“Go ahead. Deal ‘em up.” Wanderer grinned at the guards
“Your deal” Said Stedman
Wanderer took the pack in his hands. His movements, although calm, were jerky. His hands made violent gestures as if he were chopping wood instead of dealing cards. As he dealt to the reporter…
“Well I killed Ruth and the stranger fella. And I’ll tell you why. But I don’t want to write it or sign it on account of my pa and sisters. They think I’m innocent. Yes, they believe in me and they think everything they read in the newspapers is rotten lies. So, I don’t care if you print it. They’ll read it and say it’s lies. But I’d rather be hanged twice than let my pa and sisters know for sure that I croaked my wife.”
“Now about your reasons for killing your wife and the stranger?” the reporter asked
“Well, it was this way. I killed Ruth first. I didn’t want her to see me kill the other. I know that it was a dirty rotten trick. But ---- ----- (God Damn), I don’t know why in hell I did it. You know, I was afraid that the guy wouldn’t show up. Ruth was interested in the movies and it was raining. And I’d talked it over briefly with the guy and he’d said he’d hold us up in our hallway after we come home from the show.”
“Yes, we know all that. But why did you want to kill Ruth?” the reporter asked
“Well, then, I didn’t want to leave her. She would suffer too much. I couldn’t stand it if she suffered. So, I figured out the only way out was to kill her. And I got this poor boob to frame a holdup [on]. And I killed them both.”
“That’s how it was. Didn’t want to have her suffer, see? Couldn’t stand the idea of the kid coming, see? So, I croaked her. Say, that was rotten, wasn’t it?”
“Why not sign the confession like you promised me?” persisted the reporter, “Ruth knows you’re guilty anyway.”
“Yes, she knows. But she’s with me.”
“You mean you see her sometimes?”
“She’s with me. And I’ll see her soon.”
“Are you going to give the identity of the ‘Ragged Stranger’?” asked the reporter
“Aw, that’s old stuff. I didn’t know him. Just picked him up. He was a boob. Honest. I don’t think anybody’ll ever find out. Because I didn’t know him at all.”
In his first mention of the scaffold, the guards pretended they did not hear. Wanderer persisted concerning his cigar. Sheriff Peters appeared, the Rev. C.V. Sandvoss, a Lutheran minister, had also appeared and the time for the death march was approaching. There was talk of breakfast. But Wanderer had started praying. He was repeating the prayers of the minister. “Nix. Nothing to eat”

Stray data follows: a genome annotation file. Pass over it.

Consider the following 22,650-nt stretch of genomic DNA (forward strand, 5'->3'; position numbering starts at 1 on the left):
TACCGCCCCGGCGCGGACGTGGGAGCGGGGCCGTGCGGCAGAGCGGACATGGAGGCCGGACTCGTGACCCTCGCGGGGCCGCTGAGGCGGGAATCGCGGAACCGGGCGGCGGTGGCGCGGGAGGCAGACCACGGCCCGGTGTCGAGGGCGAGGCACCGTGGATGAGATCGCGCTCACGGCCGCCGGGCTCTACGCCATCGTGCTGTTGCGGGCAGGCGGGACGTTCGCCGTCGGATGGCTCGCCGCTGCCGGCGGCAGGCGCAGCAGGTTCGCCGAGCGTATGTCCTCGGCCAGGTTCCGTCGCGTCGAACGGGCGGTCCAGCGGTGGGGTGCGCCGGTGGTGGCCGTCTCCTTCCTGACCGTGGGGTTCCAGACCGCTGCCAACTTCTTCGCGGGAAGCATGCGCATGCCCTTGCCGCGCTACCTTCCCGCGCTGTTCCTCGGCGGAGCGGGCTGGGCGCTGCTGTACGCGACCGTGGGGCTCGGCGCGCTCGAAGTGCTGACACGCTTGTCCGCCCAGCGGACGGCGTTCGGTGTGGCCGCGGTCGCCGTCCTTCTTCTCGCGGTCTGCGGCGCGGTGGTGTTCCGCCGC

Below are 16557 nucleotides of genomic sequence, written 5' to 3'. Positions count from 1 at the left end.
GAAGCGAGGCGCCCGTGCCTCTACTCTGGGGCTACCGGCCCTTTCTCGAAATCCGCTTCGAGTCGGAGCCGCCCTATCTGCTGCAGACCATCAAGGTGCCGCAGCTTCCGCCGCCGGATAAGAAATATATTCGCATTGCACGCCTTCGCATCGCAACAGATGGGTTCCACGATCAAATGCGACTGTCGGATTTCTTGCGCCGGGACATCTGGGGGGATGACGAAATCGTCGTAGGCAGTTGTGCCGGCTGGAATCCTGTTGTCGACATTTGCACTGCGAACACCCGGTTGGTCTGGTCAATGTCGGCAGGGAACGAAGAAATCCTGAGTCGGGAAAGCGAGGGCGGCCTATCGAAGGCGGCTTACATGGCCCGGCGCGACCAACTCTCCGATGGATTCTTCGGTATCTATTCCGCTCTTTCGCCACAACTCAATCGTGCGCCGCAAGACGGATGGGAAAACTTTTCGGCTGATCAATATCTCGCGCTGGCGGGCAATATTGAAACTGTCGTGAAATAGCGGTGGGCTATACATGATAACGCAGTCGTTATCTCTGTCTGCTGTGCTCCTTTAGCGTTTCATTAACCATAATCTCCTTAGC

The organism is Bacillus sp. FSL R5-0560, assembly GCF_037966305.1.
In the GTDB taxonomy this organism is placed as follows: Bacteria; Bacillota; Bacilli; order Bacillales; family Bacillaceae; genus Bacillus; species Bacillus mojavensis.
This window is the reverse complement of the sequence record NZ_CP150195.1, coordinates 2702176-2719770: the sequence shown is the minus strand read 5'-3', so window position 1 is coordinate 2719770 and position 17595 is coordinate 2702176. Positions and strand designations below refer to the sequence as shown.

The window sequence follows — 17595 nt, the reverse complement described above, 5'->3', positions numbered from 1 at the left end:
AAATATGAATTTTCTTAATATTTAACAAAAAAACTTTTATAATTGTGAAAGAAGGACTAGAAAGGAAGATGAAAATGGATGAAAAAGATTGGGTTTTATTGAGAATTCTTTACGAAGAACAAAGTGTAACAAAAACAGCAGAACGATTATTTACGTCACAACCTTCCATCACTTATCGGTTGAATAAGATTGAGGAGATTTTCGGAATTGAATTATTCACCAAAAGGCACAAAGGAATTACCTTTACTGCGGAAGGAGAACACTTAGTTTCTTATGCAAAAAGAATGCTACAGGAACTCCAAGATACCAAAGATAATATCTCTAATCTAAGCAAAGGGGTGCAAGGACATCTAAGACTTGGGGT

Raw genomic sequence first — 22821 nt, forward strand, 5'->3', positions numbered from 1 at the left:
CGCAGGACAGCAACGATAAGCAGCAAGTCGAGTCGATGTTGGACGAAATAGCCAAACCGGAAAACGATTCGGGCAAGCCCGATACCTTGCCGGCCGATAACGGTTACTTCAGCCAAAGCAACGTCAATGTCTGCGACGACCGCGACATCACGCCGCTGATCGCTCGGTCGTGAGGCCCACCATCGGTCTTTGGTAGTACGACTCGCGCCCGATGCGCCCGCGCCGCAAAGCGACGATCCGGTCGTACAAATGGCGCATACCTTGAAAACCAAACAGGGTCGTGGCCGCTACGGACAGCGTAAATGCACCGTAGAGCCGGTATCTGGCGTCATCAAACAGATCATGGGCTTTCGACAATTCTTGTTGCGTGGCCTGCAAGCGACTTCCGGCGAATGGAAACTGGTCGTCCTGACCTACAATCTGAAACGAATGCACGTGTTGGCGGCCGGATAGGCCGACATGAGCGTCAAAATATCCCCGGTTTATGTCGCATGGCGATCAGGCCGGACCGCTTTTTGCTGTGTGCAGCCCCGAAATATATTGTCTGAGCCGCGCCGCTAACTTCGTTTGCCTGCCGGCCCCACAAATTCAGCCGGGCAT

His voice had lost some of its clearness. He began to pray passionately and sing, ‘Oh, into your hands I give my spirit’ and repeating the Lutheran ritual after the minister. When he had finished an hour of prayer… the death march started, Wanderer handcuffed now, walked quickly from the second-floor cell to the deathroom. He began to sing. The march started at 7:14.
The day before what would have been his two-year wedding anniversary, Carl, wearing a white robe, was led to the gallows by the sheriff, jailers and minister. With his arms and hands shackled to his sides he shuffled his feet up onto the scaffold. Again, he sang; a song that some viewed as an ode to the wife he killed. If you would like to listen to the original version…
“The long night through, I wait for you;
Old Pal, why don’t you answer me?
Sheriff Lawrence slipped the noose over Carl’s head and positioned the rope to the left side of Wanderer’s neck in the hope that the noose would break his neck giving him a painless death.
My arms embrace, an empty space,
The arms, that held you tenderly,
Carl paused as the noose was tightened snug.
If you can hear my prayer, away, up there…
Old Pal, why don’t you answer me?
A white hood was placed over Wanderer’s head muffling his singing. Hoodwinked, Carl was alone with his thoughts for his last few seconds. The singing stopped and whispered prayers started.
“God have mercy on my soul. God have mercy on my soul. God have mercy on my soul.”
Ninety-Seven years ago today, at 7:19 the morning of September 30th, 1921, the trap was sprung and Carl Wanderer was hanged until dead.
And so, our story ends. Right? … well not exactly. If you’ve been paying attention, you know anything Carl Wanderer related is never as simple as it appears. With Wanderer hanged in the morning coupled with the fact that Chicago Daily News was an afternoon paper, it allowed Hecht to be one of the first to write of it. His column that day declared that Wanderer made a full confession to Hecht that the thought of being a father was repugnant to him. This one column is the first time Hecht hinted at Wanderer being a homosexual.
Contrary to Hecht’s claim of a confession, the following day’s Chicago Daily Tribune carried the headline- WANDERER DIES SCORNING PLEA FOR CONFESSION.
The article would report that both of his jailers, Frodin and Steadman said, “Wanderer refused to make any statement of any kind, despite the importunities of a newspaper man who kept vigil with him.”
Conveniently for Hecht, Wanderer was not going to be around to refute the statements attributed to him.
How’s that axiom go… dead men tell no tales….?
The song Carl sang upon the gallows was titled Old Pal (Why don’t you answer me) performed by Ernest Hare, Rudy Wiedoft and written by Sam Lewis and Joe Young, and composed by M.K. Jerome. It can be listened to here…
Our next blog post, coming tomorrow, October 1st… A Recap to the Mystery of the Ragged Stranger Story
The finale of our podcast also airs tomorrow, October 1st, A Conclusion to the Mystery of the Ragged Stranger